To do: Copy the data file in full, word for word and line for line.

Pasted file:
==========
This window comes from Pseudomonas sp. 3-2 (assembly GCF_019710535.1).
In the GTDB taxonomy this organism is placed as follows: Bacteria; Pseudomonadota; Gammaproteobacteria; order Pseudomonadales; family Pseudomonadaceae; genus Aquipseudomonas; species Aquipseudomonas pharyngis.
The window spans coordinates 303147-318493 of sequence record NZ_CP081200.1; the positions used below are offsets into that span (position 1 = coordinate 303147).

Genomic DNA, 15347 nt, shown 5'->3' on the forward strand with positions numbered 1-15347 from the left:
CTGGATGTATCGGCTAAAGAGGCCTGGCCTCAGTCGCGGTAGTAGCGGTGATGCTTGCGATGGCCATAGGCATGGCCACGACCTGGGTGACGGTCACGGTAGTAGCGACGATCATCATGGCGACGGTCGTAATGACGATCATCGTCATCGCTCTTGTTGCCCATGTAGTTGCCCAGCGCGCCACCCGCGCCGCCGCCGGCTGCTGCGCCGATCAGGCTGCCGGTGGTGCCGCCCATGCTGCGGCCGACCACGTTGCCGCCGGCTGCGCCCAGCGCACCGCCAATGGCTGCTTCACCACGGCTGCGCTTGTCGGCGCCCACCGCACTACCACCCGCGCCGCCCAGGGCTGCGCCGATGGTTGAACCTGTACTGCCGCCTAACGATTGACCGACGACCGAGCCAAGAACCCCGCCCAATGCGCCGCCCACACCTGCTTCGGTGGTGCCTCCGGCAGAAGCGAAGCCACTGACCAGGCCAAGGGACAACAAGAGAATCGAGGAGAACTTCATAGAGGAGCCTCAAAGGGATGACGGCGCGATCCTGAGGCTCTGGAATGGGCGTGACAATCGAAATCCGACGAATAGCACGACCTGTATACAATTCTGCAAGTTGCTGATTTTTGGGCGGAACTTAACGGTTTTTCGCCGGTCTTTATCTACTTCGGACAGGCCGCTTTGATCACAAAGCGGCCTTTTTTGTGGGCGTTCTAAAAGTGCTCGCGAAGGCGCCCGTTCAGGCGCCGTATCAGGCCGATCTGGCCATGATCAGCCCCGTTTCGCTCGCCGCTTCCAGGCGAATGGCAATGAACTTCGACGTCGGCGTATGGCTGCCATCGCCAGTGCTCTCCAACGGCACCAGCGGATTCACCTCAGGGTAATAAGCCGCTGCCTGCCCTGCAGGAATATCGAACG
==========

This window comes from Pseudomonas sp. 3-2 (assembly GCF_019710535.1).
In the GTDB taxonomy this organism is placed as follows: Bacteria; Pseudomonadota; Gammaproteobacteria; order Pseudomonadales; family Pseudomonadaceae; genus Aquipseudomonas; species Aquipseudomonas pharyngis.
The window spans coordinates 303147-318493 of sequence record NZ_CP081200.1; the positions used below are offsets into that span (position 1 = coordinate 303147).

Genomic DNA, 15347 nt, shown 5'->3' on the forward strand with positions numbered 1-15347 from the left:
CTGGATGTATCGGCTAAAGAGGCCTGGCCTCAGTCGCGGTAGTAGCGGTGATGCTTGCGATGGCCATAGGCATGGCCACGACCTGGGTGACGGTCACGGTAGTAGCGACGATCATCATGGCGACGGTCGTAATGACGATCATCGTCATCGCTCTTGTTGCCCATGTAGTTGCCCAGCGCGCCACCCGCGCCGCCGCCGGCTGCTGCGCCGATCAGGCTGCCGGTGGTGCCGCCCATGCTGCGGCCGACCACGTTGCCGCCGGCTGCGCCCAGCGCACCGCCAATGGCTGCTTCACCACGGCTGCGCTTGTCGGCGCCCACCGCACTACCACCCGCGCCGCCCAGGGCTGCGCCGATGGTTGAACCTGTACTGCCGCCTAACGATTGACCGACGACCGAGCCAAGAACCCCGCCCAATGCGCCGCCCACACCTGCTTCGGTGGTGCCTCCGGCAGAAGCGAAGCCACTGACCAGGCCAAGGGACAACAAGAGAATCGAGGAGAACTTCATAGAGGAGCCTCAAAGGGATGACGGCGCGATCCTGAGGCTCTGGAATGGGCGTGACAATCGAAATCCGACGAATAGCACGACCTGTATACAATTCTGCAAGTTGCTGATTTTTGGGCGGAACTTAACGGTTTTTCGCCGGTCTTTATCTACTTCGGACAGGCCGCTTTGATCACAAAGCGGCCTTTTTTGTGGGCGTTCTAAAAGTGCTCGCGAAGGCGCCCGTTCAGGCGCCGTATCAGGCCGATCTGGCCATGATCAGCCCCGTTTCGCTCGCCGCTTCCAGGCGAATGGCAATGAACTTCGACGTCGGCGTATGGCTGCCATCGCCAGTGCTCTCCAACGGCACCAGCGGATTCACCTCAGGGTAATAAGCCGCTGCCTGCCCTGCAGGAATATCGAACG